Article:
For her innovative work, Franco received a number of Graduate School awards, including the ALL S.T.A.R award, granted to 16 campus graduate students with outstanding records as both researchers and graduate assistants, as well as the International Graduate Research Fellowship. Franco is the only student who has been awarded both a Flagship Fellowship, granted to ten outstanding incoming graduate students, and a McNair Graduate Fellowship, granted to five outstanding incoming graduate students who are alumni of Ronald E. McNair Postbaccalaureate Achievement Programs.

Franco also has received numerous external awards for her research, including the Michael Sullivan Diversity Award and the Association of Black Psychologists Graduate Research Award.

Franco hopes to become a professor in psychology.

Learn more about her in the interview below:…

Read the entire interview here.

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#471: Mixed Race in a Box: Teaching Mixed Race in the 21st Century

Posted in Campus Life, Live Events, Media Archive, Teaching Resources, United States on 2015-05-29 19:14Z by Steven

#471: Mixed Race in a Box: Teaching Mixed Race in the 21st Century

The 28th Annual National Conference on Race & Ethnicity in American Higher Education (NCORE)
Washington Hilton
1919 Connecticut Avenue, NW
Washington, DC 20009
2015-05-26 through 2015-05-30

Friday, 2015-05-29, 15:30-17:30 EDT (Local Time)

In Fall 2013, The Asian American Literary Review published Mixed Race in a Box, a multimedia project equal parts art piece, anthology, and innovative educational tool. It has since been adopted as a course text for teaching race and mixed race in over 80 college and university classrooms in 6 countries—the U.S., Ireland, Argentina, Hong Kong, Poland, and Germany.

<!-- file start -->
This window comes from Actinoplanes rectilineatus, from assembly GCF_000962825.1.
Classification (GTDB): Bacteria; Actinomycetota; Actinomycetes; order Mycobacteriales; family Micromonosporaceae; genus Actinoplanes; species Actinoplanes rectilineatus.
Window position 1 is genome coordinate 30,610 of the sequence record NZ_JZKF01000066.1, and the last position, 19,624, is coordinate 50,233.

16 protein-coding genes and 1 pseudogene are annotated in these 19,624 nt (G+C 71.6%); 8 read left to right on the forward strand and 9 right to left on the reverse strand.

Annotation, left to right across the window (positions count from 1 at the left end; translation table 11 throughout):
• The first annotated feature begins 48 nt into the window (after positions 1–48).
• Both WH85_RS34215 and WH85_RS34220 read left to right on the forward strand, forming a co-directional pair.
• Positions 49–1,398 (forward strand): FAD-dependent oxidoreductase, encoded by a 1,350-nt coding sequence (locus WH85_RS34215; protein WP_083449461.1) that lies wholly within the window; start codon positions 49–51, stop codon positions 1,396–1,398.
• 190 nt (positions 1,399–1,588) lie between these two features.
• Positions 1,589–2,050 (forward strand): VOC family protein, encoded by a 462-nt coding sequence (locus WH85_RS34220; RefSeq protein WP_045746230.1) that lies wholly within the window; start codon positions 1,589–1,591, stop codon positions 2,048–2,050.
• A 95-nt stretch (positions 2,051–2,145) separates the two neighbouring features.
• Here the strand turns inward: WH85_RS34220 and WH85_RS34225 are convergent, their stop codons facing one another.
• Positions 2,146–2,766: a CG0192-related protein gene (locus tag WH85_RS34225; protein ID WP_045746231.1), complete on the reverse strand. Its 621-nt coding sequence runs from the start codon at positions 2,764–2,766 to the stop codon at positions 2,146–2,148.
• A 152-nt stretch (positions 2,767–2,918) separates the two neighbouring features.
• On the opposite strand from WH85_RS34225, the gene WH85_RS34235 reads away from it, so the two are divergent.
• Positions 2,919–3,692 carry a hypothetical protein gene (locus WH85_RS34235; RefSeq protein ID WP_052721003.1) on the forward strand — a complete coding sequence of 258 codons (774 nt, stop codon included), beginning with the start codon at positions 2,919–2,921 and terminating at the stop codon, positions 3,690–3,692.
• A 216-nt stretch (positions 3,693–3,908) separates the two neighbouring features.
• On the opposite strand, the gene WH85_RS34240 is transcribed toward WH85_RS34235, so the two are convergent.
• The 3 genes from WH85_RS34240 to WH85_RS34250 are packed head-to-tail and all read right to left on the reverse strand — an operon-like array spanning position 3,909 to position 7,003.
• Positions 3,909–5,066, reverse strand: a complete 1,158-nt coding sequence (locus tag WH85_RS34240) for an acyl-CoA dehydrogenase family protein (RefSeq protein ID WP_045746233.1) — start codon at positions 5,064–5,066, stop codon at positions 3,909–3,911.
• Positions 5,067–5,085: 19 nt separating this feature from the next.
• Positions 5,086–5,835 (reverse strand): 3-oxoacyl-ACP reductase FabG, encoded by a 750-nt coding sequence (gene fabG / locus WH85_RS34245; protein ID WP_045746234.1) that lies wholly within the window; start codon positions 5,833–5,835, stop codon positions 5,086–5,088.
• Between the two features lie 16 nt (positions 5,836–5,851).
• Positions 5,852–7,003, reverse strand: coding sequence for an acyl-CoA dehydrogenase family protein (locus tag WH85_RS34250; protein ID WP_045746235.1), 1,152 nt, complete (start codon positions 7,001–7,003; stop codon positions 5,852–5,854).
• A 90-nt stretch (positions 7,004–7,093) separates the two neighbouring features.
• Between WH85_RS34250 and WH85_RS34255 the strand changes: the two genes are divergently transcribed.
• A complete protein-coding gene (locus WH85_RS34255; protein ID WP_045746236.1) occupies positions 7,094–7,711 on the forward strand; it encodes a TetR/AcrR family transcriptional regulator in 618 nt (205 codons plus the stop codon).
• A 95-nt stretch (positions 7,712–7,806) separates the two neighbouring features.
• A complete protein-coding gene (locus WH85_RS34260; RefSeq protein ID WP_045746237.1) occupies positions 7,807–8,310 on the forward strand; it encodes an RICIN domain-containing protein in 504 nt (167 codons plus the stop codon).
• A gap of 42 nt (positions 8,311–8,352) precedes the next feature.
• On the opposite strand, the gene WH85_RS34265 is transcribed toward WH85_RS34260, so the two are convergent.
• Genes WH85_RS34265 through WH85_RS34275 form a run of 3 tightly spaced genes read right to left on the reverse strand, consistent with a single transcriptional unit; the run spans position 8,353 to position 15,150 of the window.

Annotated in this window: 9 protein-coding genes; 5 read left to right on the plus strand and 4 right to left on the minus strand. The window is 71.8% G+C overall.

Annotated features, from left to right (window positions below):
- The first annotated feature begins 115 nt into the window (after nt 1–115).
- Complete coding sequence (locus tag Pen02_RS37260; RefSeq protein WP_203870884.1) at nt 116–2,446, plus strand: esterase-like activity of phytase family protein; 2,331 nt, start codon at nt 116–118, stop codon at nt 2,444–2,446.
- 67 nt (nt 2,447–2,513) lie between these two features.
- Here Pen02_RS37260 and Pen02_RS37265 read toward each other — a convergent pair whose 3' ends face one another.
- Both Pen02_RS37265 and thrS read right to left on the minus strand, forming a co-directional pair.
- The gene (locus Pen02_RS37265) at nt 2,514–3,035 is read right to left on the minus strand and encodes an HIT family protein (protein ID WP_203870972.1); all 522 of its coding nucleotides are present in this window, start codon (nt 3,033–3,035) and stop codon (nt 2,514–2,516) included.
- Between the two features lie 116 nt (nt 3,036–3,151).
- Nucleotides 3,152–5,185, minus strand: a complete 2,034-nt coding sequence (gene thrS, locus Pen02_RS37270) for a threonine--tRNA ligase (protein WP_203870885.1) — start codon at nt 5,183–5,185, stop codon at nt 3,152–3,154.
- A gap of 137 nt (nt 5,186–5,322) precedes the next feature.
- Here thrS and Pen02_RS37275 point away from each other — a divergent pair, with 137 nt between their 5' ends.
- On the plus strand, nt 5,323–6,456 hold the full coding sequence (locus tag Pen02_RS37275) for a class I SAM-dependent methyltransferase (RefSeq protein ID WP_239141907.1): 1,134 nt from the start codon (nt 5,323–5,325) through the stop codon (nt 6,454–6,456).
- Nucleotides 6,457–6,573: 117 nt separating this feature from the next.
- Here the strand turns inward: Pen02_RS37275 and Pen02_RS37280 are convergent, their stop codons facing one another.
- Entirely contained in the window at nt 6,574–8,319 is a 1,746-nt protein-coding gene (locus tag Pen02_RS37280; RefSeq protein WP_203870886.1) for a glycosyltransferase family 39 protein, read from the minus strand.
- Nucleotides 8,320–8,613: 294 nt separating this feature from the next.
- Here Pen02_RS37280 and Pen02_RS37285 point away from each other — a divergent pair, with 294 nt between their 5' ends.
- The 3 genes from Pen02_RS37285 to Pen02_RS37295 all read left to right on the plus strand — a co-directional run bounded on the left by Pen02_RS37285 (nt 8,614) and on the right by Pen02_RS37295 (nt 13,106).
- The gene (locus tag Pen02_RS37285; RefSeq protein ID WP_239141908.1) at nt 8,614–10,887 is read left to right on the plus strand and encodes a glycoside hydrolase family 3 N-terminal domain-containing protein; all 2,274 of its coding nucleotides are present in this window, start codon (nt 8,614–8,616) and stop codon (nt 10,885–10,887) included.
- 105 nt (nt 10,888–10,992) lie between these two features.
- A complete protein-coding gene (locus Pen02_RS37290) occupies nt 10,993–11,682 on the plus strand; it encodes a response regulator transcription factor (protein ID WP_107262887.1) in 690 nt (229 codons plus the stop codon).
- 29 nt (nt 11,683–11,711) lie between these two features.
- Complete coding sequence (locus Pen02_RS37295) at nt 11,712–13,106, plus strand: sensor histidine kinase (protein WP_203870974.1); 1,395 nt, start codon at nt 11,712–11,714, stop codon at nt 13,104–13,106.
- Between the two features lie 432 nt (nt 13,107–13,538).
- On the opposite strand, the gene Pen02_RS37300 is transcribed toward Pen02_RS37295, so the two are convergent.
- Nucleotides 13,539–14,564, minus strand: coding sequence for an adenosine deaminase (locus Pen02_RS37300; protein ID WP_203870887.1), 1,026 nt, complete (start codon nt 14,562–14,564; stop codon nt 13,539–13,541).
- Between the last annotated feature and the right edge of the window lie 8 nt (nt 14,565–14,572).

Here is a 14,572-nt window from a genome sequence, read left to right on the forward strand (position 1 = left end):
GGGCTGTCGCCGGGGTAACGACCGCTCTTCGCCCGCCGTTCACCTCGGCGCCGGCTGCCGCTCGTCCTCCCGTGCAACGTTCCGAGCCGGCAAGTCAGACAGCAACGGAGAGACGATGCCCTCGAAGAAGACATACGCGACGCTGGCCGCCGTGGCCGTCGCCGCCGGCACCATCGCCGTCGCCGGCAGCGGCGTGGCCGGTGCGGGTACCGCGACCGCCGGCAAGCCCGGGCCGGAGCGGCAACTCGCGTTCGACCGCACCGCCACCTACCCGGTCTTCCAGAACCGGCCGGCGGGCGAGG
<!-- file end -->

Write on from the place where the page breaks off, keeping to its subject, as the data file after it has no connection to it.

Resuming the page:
Popular consciousness of “multiracialism” is at an all-time high, and with it, student (and faculty) needs for reflecting personally and academically on mixed identities and the histories and realities of mixed race. But what exactly does it mean to teach mixed race? What are we teaching, and how, and why? Where—in what disciplines? And who are we teaching—what understandings of race and mixed race are our students, across the U.S. and beyond, bringing into the classroom?

This proposed session will outline Mixed Race in a Box as a pedagogical experiment, opening to a larger discussion of teaching mixed race and race more generally. It will explore how we can best equip students and teachers to think critically about race while, as the saying goes, “meeting them where they are.” Produced by an editorial team of University of Maryland students, featuring collaborative projects by leading artists, scholars, poets, and writers, the Box includes a range of unusual materials—a foldout map of mixed Native poetics, a deck of playing cards, three pocket books, photo slideshows and video art—and offers a wealth of different approaches to teaching race and mixed race. The session will examine some of these particular strategies and discuss the challenges and successes of employing them in various classrooms, with varying student constituencies, across the country. Prospective presenters will include a senior editor of the Box, a student editor of the Box, and two scholar-writers who contributed pieces to the Box and taught it in their respective classrooms.


Jennifer Kwon Dobbs
St. Olaf College, Northfield, Minnesota

Zohra Saed
Hunter College, City University of New York, Brooklyn, New York

Lawrence-Minh Davis, Director
Asian American Literary Review, College Park, Maryland

Andrew Mayton
University of Maryland, College Park

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Advanced Topics in Asian American Studies; The Multiracial Experience in the US (AAST498Y)

Posted in Asian Diaspora, Census/Demographics, Course Offerings, Media Archive, Social Science, United States on 2014-09-28 20:17Z by Steven